Reading over reports from the Truth and Reconciliation Commission I am horrified. It’s not just about what happened but that I have been willfully ignorant about the totality of it. Sure I knew about residential schools but I filed that information away into the back of my mind as yet another example of an historical atrocity—something that happened in the past, nothing really to do with me. That is what I made myself believe anyway until I read this excerpt from a Globe and Mail editorial:
Close your eyes and imagine you are at home with your two children, a boy aged six and a girl aged eight. There’s a knock at the door. It’s a moment you’ve dreaded for weeks. You answer it and there is a man from the government and an RCMP officer who order you to turn your children over to them immediately. The children are led away and placed in the back of a truck in which you can see other children crying. Your boy and girl are screaming that they don’t want to leave you but, the minute you show any resistance, the policeman steps in to enforce the law. You are compelled to give up your children, because the state has judged you to be unfit as a parent on account of your race. That night, you are alone with your spouse in an empty house, brokenhearted, powerless and without hope, everything that matters stolen by the state.
Now imagine you are one of the children. You are driven hundreds of kilometres to a new school run by strangers. When you arrive, your hair is cut off and the clothes your mother made you are taken from you and burned. You are punished every time you speak your mother tongue or cry for your parents. You are lost and confused. You are separated from your brother, because he’s a boy and you’re a girl. You are underfed, cold. There is no playground outside, just a cemetery for the children who died in the care of this horrible place.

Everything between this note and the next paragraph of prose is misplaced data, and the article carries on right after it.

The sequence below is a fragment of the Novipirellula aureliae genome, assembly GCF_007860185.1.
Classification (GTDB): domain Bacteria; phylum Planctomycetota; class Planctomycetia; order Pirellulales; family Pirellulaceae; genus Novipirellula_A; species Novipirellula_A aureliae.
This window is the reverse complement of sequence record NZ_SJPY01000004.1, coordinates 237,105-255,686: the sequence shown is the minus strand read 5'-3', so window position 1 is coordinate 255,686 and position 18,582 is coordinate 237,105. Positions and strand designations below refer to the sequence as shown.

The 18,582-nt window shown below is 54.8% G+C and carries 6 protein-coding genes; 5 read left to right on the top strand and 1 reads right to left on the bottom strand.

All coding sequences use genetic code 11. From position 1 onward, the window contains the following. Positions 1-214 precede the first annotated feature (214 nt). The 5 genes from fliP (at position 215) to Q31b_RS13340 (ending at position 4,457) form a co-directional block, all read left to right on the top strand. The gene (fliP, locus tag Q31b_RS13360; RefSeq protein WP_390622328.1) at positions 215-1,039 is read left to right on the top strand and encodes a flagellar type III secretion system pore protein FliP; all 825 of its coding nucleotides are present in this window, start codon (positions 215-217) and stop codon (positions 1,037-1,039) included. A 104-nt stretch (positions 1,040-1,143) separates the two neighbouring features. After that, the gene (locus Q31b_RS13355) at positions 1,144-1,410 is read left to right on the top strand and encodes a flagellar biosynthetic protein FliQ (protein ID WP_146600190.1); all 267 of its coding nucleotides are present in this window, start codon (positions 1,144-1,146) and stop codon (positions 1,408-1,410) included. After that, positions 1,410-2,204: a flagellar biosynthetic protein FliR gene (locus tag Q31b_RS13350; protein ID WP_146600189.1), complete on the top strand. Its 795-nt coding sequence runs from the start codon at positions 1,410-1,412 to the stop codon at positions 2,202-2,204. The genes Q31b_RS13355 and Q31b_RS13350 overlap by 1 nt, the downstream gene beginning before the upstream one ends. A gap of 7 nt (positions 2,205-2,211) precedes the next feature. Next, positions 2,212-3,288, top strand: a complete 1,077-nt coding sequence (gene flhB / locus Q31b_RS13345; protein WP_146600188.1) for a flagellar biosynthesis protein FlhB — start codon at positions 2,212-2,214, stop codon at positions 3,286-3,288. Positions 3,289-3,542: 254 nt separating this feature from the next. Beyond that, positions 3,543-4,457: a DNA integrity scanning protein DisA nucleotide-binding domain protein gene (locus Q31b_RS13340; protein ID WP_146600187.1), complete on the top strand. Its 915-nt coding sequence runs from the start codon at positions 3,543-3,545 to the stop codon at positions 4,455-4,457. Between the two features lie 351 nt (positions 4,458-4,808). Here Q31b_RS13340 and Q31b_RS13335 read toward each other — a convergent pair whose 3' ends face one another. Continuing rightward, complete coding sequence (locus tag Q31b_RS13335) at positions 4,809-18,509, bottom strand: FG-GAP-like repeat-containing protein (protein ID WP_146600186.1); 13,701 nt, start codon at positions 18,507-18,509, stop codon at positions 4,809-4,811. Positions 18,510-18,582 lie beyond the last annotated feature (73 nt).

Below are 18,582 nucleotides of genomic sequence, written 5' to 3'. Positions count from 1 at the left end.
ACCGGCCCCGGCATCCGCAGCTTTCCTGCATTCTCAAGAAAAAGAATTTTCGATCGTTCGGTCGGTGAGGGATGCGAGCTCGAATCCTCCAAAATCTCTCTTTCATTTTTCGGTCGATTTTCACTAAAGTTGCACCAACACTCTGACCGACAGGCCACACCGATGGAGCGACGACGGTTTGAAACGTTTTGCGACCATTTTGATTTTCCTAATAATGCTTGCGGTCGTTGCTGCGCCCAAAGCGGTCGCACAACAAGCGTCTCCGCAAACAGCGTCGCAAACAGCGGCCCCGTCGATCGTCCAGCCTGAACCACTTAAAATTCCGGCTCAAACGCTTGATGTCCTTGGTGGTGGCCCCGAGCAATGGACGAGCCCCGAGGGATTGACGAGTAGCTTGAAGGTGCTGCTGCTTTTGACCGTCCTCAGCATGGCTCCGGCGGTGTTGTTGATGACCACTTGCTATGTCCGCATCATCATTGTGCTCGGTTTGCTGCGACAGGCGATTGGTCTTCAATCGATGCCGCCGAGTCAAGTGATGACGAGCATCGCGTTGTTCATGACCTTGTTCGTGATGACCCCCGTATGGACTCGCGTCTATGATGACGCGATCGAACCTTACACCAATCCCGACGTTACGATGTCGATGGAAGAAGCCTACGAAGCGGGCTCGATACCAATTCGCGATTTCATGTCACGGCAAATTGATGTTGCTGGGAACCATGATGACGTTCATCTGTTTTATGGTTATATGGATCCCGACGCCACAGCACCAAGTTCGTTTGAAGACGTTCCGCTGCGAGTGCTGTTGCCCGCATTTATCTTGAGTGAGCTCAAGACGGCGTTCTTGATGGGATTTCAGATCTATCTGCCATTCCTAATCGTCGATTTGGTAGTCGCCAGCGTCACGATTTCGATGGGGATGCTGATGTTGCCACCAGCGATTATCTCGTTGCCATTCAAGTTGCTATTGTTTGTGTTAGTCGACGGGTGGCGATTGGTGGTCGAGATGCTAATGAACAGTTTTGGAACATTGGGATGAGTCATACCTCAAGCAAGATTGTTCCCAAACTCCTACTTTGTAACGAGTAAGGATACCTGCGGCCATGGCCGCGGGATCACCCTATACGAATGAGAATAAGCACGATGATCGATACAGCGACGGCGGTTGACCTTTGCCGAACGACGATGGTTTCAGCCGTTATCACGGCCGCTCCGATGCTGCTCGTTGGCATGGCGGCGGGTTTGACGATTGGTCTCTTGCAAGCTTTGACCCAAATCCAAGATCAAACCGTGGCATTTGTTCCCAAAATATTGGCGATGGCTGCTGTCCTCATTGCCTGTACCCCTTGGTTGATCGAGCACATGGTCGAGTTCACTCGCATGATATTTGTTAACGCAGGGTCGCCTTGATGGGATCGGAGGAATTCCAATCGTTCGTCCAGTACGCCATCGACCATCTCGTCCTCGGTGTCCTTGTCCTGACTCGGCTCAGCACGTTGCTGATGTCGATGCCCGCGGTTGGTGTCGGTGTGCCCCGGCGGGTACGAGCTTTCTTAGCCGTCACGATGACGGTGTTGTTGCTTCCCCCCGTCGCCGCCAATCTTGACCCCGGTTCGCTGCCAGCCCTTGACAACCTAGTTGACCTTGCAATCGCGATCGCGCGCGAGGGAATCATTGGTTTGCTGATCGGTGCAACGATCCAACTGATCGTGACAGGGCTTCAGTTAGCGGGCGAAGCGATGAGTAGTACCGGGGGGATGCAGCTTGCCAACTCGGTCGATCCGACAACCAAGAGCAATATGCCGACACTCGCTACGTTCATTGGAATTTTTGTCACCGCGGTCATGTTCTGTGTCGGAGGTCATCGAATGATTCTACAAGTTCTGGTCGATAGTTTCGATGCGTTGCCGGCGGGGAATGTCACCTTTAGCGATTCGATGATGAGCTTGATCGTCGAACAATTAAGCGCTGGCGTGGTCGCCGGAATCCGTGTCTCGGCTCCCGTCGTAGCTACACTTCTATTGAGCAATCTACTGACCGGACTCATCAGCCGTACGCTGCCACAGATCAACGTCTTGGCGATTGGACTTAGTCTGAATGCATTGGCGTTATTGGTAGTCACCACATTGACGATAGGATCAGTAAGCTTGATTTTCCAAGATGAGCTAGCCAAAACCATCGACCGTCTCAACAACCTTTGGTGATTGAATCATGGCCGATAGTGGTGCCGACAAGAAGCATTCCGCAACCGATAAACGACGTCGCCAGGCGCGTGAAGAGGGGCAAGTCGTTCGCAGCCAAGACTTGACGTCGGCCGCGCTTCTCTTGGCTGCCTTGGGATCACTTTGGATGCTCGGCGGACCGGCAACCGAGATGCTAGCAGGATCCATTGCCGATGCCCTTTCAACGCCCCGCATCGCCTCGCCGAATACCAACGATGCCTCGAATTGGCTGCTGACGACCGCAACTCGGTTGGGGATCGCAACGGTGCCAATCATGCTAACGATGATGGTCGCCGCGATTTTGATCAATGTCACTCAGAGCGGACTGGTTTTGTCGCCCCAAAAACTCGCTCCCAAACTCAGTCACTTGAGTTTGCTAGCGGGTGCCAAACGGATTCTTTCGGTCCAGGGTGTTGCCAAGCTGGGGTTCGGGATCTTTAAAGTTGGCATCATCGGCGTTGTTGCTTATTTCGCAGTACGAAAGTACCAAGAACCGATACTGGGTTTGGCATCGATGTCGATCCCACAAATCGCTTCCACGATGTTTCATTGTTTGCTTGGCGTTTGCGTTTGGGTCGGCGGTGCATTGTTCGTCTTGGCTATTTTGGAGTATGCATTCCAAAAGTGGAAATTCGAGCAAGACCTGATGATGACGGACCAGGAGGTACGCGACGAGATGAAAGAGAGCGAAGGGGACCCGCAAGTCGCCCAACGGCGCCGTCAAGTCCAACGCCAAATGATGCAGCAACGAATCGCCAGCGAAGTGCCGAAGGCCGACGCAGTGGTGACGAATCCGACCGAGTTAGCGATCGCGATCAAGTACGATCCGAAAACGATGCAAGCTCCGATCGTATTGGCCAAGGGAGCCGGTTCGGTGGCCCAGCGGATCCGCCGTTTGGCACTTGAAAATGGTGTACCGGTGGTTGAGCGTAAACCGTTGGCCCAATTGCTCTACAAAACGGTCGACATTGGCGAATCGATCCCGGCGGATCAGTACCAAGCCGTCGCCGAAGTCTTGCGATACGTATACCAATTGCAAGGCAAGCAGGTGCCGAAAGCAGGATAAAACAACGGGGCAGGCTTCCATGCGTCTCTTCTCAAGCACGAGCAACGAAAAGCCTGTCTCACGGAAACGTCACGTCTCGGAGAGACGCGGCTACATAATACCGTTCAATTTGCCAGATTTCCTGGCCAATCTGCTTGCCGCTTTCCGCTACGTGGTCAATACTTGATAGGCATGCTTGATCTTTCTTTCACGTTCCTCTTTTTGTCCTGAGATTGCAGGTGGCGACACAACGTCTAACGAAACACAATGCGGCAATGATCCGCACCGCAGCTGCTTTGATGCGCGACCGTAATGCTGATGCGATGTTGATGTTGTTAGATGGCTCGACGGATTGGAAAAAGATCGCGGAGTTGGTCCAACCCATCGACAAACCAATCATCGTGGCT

And then one of the teachers abuses you sexually. And the state turns a blind eye. Eventually, as a teenager, you are free to go. But go where? Your home has been destroyed. You don’t know who to trust, or who you are.
Somehow a part of me never went there before. Never quite imagined what it would have been like for the parents, or the kids, my contemporaries actually—the government compelled indigenous parents to give up their children until the late 1960s,—to live through these torments. It is estimated that 150,000 First Nations, Inuit and Metis children suffered this fate. 150,000 … hard to swallow that number let alone just one child being stolen from their parents.
And these so-called schools were not truly educational structures. Doug Saunders writes that
... the commission’s report provides voluminous and very quotable evidence that everyone from John A. Macdonald to the 1950s managers of the residential school system explicitly intended that program, and the wider Indian Act, to strip indigenous people of any racial, linguistic, cultural or family identity… Moreover, they were made to work, to pay for their keep. The system meant to receive no government or private financing whatsoever …The resulting revenues proved grossly inadequate to the nutritional, physical and health needs of the children, and as a result, more than 4,000 of them died.